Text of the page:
Metformin Bombs in Breast Cancer in Landmark Trial

M. Alexander Otto, PA, MSS

May 25, 2022

In the largest investigation into the issue to date, metformin did not improve survival of patients with high-risk, operable breast cancer when added to standard adjuvant treatments.

Metformin, a common option for patients with type 2 diabetes, had previously been shown in observational studies to be associated with improved survival of cancer patients, as reported by Medscape Medical News. Those studies mostly involved older patients with cancer who also had diabetes.

These findings have led to trials of the use of metformin for patients with cancer who do not have diabetes, but two lung cancer trials found no effect on survival.

Now this latest trial in breast cancer, which included 3649 patients with hormone receptor–positive or –negative disease and who did not have diabetes, also found that metformin had no effect on survival.

These results "tell us that metformin is not effective against the most common types of breast cancer and any off-label use [of] this drug for the treatment of these common types of breast cancer should be stopped," lead investigator and medical oncologist Pamela Goodwin, MD, a breast cancer researcher at the Lunenfeld-Tanenbaum Research Institute in Toronto, Canada, said in a press release.

The negative results "underscore the need for well-conducted randomized trials" before observational studies are put into practice, Goodwin and her team said.

However, the investigators cautioned against extrapolating their results to patients with diabetes, noting that "because metformin is effective in type 2 diabetes, the results...should not affect the use of metformin" in breast cancer patients who have diabetes.

The study was published online on May 24 in JAMA.

Patients were enrolled from 2010 to 2013 while undergoing adjuvant treatment ― chemotherapy, radiotherapy, hormone therapy, and/or others ― following complete resection of T1-3, N0-3 tumors. They were almost exclusively women (mean age, 52.4 years), and almost 90% were non-Hispanic White. They were primarily from the United States and Canada, with some patients from the United Kingdom and Switzerland.

Patients were randomly assigned equally to receive either metformin 850 mg twice daily or placebo for 5 years. Median follow-up was about 8 years.

Among 2533 patients with estrogen receptor– and/or progesterone receptor–positive disease, the incidence of invasive disease–free survival events was 2.78 per 100 patient-years in the metformin group, vs 2.74 per 100 patient-years in the placebo arm (hazard ratio [HR], 1.01, P = .93). There were 1.46 deaths per 100 patient-years with metformin, vs 1.32 with placebo (HR, 1.10, P = .47).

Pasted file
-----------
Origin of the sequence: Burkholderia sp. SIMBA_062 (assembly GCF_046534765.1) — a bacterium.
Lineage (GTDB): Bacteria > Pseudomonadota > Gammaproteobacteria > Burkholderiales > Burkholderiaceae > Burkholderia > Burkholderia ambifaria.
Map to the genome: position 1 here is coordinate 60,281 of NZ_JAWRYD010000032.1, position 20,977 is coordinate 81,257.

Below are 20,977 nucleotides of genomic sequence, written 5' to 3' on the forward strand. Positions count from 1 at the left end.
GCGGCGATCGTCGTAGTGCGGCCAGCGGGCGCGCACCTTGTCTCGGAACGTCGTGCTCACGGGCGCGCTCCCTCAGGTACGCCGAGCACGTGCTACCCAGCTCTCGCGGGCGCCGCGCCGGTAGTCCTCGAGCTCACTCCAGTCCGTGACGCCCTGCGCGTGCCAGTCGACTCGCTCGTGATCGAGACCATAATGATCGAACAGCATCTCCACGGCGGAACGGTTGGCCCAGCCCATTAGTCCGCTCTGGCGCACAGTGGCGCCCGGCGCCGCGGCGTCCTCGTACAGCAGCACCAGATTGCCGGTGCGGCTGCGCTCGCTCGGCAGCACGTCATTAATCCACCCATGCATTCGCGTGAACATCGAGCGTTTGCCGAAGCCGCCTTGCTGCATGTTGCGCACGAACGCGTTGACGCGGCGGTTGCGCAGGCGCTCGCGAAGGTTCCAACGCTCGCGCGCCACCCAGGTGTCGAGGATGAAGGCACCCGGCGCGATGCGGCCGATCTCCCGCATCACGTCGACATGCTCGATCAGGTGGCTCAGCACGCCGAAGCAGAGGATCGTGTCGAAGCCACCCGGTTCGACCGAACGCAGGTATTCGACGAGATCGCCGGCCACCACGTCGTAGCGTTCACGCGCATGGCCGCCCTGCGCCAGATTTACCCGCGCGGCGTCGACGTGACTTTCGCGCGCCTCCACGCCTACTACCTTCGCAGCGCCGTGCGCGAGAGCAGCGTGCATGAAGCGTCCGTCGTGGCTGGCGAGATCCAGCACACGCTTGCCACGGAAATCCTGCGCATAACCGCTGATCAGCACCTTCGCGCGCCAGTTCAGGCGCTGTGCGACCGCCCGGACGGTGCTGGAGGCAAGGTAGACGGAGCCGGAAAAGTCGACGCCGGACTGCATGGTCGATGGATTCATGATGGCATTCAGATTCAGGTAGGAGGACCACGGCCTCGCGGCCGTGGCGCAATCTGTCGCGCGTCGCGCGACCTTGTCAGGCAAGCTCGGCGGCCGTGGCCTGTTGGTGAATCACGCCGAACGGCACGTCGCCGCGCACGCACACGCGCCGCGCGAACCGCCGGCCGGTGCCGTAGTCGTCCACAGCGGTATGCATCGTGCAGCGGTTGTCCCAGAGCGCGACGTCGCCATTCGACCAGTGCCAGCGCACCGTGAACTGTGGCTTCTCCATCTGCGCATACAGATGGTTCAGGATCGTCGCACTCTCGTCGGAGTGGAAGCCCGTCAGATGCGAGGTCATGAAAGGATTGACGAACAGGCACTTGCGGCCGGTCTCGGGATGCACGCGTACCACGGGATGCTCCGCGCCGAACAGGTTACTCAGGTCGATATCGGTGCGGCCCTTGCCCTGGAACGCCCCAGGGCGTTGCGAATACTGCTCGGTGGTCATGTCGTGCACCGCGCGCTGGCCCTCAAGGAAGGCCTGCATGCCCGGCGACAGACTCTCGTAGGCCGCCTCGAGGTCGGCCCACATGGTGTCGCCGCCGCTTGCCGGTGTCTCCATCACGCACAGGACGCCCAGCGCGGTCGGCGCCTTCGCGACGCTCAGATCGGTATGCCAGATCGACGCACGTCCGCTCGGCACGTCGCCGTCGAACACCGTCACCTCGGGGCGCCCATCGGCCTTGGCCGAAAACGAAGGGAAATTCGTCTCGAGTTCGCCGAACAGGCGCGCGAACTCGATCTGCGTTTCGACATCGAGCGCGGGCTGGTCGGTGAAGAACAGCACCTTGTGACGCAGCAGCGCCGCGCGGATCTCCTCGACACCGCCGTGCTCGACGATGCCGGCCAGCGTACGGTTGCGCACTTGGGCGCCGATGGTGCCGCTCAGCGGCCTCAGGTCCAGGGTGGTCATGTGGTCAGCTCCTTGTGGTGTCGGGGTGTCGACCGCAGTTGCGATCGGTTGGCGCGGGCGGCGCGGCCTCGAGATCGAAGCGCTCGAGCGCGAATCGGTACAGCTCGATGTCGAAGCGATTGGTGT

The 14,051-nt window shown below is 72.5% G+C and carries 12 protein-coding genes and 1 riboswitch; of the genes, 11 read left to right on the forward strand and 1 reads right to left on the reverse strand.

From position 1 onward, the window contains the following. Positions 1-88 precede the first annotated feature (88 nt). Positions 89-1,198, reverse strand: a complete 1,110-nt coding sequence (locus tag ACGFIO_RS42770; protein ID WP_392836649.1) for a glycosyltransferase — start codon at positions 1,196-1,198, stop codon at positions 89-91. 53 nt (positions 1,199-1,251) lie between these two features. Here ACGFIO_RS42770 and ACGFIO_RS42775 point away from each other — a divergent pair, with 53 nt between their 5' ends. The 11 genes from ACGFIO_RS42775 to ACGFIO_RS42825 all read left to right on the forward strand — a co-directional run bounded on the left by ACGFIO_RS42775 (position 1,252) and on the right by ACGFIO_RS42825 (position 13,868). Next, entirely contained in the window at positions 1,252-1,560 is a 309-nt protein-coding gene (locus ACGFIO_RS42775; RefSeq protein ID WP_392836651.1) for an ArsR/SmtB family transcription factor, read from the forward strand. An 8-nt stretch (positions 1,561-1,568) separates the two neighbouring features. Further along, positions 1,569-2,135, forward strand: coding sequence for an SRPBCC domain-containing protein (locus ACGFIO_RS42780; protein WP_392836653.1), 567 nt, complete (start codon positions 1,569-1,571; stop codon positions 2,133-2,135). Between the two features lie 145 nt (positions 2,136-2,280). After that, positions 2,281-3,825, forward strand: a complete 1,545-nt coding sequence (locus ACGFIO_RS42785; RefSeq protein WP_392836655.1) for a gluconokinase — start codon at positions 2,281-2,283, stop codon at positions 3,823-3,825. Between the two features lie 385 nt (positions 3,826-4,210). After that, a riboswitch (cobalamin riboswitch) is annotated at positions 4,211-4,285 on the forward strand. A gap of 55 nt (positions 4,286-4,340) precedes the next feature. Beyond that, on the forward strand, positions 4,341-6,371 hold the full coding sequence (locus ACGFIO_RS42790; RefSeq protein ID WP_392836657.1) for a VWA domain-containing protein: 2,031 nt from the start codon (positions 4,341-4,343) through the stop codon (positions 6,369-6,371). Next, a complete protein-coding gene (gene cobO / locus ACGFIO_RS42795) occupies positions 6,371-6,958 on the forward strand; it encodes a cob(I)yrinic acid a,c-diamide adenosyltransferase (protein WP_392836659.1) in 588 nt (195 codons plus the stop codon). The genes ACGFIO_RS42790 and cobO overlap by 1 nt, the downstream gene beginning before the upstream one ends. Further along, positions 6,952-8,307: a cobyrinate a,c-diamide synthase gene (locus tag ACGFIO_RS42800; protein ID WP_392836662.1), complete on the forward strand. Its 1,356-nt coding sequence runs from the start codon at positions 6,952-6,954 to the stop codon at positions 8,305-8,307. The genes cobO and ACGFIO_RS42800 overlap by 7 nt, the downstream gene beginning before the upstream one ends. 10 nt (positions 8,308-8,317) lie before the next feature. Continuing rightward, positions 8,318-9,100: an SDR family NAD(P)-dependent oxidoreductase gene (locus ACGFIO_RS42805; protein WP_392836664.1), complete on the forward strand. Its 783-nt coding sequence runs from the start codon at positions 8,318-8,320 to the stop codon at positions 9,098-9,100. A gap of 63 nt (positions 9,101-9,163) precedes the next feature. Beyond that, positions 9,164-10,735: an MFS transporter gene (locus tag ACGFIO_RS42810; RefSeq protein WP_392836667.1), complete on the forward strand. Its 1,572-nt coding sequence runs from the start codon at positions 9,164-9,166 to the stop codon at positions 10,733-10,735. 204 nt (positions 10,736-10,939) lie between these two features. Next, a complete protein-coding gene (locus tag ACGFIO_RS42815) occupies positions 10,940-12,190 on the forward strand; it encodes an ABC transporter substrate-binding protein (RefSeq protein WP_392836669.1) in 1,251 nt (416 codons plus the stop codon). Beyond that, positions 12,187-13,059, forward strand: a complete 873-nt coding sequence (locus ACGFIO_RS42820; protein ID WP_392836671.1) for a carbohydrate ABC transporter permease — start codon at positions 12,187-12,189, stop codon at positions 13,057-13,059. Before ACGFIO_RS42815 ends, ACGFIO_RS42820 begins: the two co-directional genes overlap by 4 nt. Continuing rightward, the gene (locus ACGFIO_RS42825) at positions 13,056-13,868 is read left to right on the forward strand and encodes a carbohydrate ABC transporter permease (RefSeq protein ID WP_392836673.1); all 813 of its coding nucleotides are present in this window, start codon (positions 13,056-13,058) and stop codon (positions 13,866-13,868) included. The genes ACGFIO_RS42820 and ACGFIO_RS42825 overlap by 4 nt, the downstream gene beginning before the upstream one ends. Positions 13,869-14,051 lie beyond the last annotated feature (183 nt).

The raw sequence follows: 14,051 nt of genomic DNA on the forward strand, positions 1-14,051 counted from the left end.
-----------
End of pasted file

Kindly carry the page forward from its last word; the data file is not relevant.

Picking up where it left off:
Metformin was stopped early at about 3 years for the 1116 hormone receptor–negative patients after futility was declared on interim analysis. The incidence of invasive disease–free survival events was 3.58 with metformin, vs 3.60 with placebo per 100 patient-years (HR, 1.01, P = .92). There were 1.91 deaths per 100 patient-years in the metformin arm, vs 2.15 in the group that received placebo (HR, 0.89, P = .46).

However, the findings were different and suggested a signal among the small subset of patients (17% of the total) who had HER2-positive disease. There were 1.93 disease-free survival events with metformin per 100 patient-years, vs 3.05 events with placebo (HR, 0.64, P = .03), and 0.78 deaths in the metformin arm, vs 1.43 deaths per 100 patient-years in the placebo arm (HR, 0.54, P = .04).

The benefit seen in this HER2-postive subgroup was limited to patients with any C allele of the rs11212617 single-nucleotide variant.

This was an exploratory analysis, so the results need to be confirmed in a randomized trial, but it's possible that metformin "could provide an additional treatment option for HER2-positive breast cancer," Goodwin said.

Grade 3 or higher adverse events were more common with metformin (21.5% vs 17.5%). The most common such events were hypertension (2.4% vs 1.9%), irregular menses (1.5% vs 1.4%), and diarrhea (1.9% vs 0.8%).

The study was conducted by the Canadian Cancer Trials Group and was funded by the Canadian Cancer Society, the National Cancer Institute, and others. Goodwin has disclosed no relevant financial relationships. Several co-authors reported ties to Pfizer, Eli Lilly, Roche, and a number of other companies. One co-author is an AstraZeneca employee.

JAMA. Published online May 24, 2022. Full text

M. Alexander Otto is a physician assistant with a master's degree in medical science. He is an award-winning medical journalist who worked for several major news outlets before joining Medscape and is an MIT Knight Science Journalism fellow. Email:

For more news, follow Medscape on Facebook, Twitter, Instagram, and YouTube.


Comments on Medscape are moderated and should be professional in tone and on topic. You must declare any conflicts of interest related to your comments and responses. Please see our Commenting Guide for further information. We reserve the right to remove posts at our sole discretion.